Cancer Screening & Ex Situ Conservation Implications for the Mexican Grey Wolf Recovery Program

Mexican Grey Wolf (NAT GEO Archives)

Clinicians at the Chicago Zoological Society’s Brookfield Zoo in conjunction with the University of Wisconsin-Madison’s School of Veterinary Medicine are conducting an epizootiological study of malignant nasal tumors in Mexican grey wolves.  The wolves, housed at the Zoo, participate in a Species Survival Plan program, which falls under the auspices of the Association of Zoos & Aquariums’ (AZA) conservation and science initiatives.

The propagation effort is part of US Fish & Wildlife Service recovery program for the subspecies.

The current AZA program is a continuation of a bi-national (US-Mexican) captive breeding program that was launched in the late 70’s with founder stock comprised of wild wolves captured in Mexico.  The wolves or “lobos” were rendered functionally extinct in the US prior to recovery efforts.

This subspecies of grey wolf is the rarest and most genetically distinct of the 37 recognized subspecies of grey wolf–the largest extant member of the family Canidae.

The Brookfield Zoo will spearhead the research investigating the prevalence of the nasal tumors through CAT scans in conjunction with routine check-ups on the Mexican wolves in its collection.

Researchers will also conduct CT scans on approximately 150 archived osteological specimens currently stored at the Museum of Southwestern Biology (University of New Mexico) and a few specimens archived at the Field Museum in Chicago.

Nasal carcinoma, which is reported in 1-2% of domestic dogs has also been reported in Mexican wolves. There is believed to be a genetic link to the disease in canids.

The data from the study will be analyzed to help develop population management plans for the subspecies held in living institutions, including breeding of the wolves and the transfer of individual animals.  The findings will also likely influence the use of CT scans in the early diagnosis of this type of cancer.

Currently, 283 wolves of this subspecies are housed at 52 institutions across the United States.

The wolves were listed as an Endangered Species shortly after the passage of the Endangered Species Act and remain a testament to the recovery of a species on the verge of extinction. The Mexican wolves have been reintroduced to Southwestern states in the US and the Mexican state of Sonora.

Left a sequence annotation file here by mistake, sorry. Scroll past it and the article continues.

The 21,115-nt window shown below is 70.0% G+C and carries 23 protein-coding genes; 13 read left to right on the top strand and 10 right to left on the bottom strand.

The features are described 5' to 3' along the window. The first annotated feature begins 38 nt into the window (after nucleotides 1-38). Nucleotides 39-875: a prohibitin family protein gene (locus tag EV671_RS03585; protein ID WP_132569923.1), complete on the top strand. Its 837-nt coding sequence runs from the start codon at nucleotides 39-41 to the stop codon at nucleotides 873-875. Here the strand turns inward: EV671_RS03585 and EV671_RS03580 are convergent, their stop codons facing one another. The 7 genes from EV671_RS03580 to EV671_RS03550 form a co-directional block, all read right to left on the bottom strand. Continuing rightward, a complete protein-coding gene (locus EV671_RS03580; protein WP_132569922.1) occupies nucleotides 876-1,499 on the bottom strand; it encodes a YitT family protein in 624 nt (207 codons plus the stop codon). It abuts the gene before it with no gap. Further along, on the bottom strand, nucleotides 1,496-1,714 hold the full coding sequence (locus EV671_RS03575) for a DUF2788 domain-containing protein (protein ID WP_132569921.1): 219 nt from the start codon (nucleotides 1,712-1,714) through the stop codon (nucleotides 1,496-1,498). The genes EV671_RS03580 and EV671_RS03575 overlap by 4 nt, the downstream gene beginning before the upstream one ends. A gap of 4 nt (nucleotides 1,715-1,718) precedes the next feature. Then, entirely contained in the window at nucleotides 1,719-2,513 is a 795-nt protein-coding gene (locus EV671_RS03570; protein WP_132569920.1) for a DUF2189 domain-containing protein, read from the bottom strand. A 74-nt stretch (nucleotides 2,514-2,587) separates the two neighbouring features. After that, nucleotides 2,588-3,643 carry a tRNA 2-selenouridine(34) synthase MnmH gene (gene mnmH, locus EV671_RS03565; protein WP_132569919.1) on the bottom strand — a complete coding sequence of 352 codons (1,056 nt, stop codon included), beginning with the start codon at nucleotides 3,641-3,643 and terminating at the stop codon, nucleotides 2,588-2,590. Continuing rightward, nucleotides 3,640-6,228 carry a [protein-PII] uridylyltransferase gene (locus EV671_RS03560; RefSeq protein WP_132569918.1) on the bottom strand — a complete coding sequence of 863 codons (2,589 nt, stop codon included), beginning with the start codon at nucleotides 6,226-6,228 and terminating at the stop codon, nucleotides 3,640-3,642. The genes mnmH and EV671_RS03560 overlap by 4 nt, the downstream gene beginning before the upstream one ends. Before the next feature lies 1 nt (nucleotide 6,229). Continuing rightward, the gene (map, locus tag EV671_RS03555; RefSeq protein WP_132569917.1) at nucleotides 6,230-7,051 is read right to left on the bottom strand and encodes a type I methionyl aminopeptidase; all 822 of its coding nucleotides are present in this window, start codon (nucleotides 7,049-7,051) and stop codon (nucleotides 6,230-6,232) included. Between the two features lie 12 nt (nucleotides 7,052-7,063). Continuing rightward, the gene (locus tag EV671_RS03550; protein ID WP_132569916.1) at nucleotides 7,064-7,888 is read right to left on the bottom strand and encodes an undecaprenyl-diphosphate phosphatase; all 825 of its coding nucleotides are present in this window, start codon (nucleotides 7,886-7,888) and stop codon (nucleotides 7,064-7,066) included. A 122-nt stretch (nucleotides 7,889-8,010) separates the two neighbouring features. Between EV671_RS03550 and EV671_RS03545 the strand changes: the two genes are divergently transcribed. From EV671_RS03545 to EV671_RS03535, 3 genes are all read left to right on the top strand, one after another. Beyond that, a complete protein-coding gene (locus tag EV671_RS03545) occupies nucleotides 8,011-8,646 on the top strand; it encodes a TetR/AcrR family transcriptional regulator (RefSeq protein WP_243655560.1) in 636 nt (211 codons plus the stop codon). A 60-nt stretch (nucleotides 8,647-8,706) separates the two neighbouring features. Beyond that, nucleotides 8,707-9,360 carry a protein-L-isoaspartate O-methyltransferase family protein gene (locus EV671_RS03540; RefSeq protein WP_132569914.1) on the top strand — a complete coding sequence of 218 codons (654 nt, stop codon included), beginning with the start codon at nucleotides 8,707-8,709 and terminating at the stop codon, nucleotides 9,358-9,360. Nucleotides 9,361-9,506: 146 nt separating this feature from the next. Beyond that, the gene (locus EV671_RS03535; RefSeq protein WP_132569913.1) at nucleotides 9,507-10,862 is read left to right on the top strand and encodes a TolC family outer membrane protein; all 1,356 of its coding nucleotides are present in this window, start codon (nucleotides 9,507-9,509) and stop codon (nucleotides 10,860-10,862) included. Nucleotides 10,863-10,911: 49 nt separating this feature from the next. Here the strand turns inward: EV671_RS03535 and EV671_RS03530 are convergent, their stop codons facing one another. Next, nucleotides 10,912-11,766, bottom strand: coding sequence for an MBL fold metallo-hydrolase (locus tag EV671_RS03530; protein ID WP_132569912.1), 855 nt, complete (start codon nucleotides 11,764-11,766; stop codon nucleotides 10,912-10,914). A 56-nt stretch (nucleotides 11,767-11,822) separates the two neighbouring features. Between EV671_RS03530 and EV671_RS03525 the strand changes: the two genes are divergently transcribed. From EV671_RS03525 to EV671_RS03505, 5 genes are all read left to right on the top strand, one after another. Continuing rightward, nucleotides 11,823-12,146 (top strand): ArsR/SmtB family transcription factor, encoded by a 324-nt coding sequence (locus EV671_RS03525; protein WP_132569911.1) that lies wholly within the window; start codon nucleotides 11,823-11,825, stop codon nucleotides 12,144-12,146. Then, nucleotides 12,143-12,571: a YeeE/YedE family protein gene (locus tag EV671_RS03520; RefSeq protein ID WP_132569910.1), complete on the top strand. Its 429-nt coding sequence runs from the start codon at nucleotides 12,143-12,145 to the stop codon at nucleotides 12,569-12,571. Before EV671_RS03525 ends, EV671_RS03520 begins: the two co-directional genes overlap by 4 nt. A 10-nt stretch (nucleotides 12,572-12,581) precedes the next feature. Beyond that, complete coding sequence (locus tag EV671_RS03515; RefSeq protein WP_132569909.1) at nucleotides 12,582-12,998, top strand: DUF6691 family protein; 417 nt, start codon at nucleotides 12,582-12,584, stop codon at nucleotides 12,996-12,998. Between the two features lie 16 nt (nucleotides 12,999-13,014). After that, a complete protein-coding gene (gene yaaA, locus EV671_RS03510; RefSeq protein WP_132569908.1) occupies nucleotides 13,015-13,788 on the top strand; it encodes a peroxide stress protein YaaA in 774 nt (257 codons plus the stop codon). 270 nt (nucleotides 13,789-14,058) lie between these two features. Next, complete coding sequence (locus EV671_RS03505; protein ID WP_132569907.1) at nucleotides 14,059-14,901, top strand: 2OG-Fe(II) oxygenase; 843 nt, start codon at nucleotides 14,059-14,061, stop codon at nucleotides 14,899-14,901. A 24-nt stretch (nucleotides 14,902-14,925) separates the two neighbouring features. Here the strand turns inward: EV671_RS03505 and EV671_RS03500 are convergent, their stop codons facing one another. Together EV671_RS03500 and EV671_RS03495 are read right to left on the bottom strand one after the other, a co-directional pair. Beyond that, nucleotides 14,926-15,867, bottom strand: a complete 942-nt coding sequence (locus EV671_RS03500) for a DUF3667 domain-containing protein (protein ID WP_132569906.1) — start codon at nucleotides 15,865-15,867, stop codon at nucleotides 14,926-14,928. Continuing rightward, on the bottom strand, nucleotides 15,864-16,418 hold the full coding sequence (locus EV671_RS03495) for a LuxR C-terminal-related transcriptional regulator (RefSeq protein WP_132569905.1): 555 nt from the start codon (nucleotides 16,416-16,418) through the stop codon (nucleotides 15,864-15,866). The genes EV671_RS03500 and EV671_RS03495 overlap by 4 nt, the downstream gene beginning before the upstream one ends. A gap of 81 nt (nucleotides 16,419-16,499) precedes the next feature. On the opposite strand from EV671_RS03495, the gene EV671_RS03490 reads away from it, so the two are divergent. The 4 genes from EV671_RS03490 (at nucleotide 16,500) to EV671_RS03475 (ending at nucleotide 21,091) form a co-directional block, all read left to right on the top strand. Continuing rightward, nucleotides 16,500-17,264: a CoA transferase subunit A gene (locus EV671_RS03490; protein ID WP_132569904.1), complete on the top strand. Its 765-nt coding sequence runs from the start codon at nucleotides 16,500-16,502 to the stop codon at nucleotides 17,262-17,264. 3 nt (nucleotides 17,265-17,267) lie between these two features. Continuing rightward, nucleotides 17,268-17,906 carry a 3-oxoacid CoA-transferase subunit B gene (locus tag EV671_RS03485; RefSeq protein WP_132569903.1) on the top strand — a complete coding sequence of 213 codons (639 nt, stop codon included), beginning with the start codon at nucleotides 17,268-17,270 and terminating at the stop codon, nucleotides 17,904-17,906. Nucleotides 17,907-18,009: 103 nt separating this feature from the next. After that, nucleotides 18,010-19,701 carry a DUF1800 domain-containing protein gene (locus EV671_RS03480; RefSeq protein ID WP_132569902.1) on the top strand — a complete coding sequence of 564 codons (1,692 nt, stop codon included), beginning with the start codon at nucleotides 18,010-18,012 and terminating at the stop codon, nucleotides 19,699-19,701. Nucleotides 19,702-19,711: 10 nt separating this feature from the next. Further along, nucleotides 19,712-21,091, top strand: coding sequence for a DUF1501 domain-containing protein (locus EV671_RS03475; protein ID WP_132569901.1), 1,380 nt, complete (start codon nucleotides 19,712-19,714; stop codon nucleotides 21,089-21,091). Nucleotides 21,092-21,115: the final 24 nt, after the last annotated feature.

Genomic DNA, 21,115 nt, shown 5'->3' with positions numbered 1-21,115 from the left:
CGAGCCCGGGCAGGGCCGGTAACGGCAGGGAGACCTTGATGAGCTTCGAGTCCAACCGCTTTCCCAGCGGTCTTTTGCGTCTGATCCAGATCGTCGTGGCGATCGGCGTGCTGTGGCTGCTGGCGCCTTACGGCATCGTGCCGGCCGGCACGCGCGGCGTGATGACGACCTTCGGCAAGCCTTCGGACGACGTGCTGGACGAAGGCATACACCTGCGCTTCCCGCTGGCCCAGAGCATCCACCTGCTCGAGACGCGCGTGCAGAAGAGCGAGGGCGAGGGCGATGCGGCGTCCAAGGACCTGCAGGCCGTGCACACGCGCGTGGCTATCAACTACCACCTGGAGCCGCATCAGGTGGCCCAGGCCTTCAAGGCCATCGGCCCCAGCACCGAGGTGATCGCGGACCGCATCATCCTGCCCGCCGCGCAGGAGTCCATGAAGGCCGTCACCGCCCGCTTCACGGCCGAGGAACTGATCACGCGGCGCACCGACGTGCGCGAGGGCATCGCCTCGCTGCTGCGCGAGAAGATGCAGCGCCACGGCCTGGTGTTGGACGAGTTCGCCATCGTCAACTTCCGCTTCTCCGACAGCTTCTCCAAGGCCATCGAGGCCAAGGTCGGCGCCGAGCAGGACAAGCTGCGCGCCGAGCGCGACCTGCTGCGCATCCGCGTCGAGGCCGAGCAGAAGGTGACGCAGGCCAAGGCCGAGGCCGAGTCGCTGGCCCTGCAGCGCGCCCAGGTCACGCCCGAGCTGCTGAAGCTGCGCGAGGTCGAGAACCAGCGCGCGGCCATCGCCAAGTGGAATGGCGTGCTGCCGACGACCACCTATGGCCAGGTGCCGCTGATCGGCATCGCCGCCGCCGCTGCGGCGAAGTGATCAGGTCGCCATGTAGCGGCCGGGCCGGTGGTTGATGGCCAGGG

Human Journey

Meet the Author
With training in wildlife ecology, conservation medicine and comparative psychology, Dr. Schaul's contributions to Nat Geo Voices have covered a range of environmental and social topics. He draws particular attention to the plight of imperiled species highlighting issues at the juncture or nexus of sorta situ wildlife conservation and applied animal welfare. Sorta situ conservation practices are comprised of scientific management and stewardship of animal populations ex situ (in captivity / 'in human care') and in situ (free-ranging / 'in nature'). He also has a background in behavior management and training of companion animals and captive wildlife, as well as conservation marketing and digital publicity. Jordan has shared interviews with colleagues and public figures, as well as editorial news content. In addition, he has posted narratives describing his own work, which include the following examples: • Restoration of wood bison to the Interior of Alaska while (While Animal Curator at Alaska Wildlife Conservation Center and courtesy professor at the University of Alaska) • Rehabilitation of orphaned sloth bears exploited for tourists in South Asia (While executive consultant 'in-residence' at the Agra Bear Rescue Center managed by Wildlife SOS) • Censusing small wild cat (e.g. ocelot and margay) populations in the montane cloud forests of Costa Rica for popular publications with 'The Cat Whisperer' Mieshelle Nagelschneider • Evaluating the impact of ecotourism on marine mammal population stability and welfare off the coast of Mexico's Sea of Cortez (With Boston University's marine science program) Jordan was a director on boards of non-profit wildlife conservation organizations serving nations in Africa, North and South America and Southeast Asia. He is also a consultant to a human-wildlife conflict mitigation organization in the Pacific Northwest. Following animal curatorships in Alaska and California, he served as a charter board member of a zoo advocacy and outreach organization and later as its executive director. Jordan was a member of the Communication and Education Commission of the International Union for the Conservation of Nature (CEC-IUCN) and the Bear Specialist Group of the IUCN Species Survival Commission (BSG-SSC-IUCN). He has served on the advisory council of the National Wildlife Humane Society and in service to the Bear Taxon Advisory Group of the Association of Zoos and Aquariums (AZA Bear TAG). In addition he was an ex officio member of council of the International Association for Bear Research and Management. Contact Email: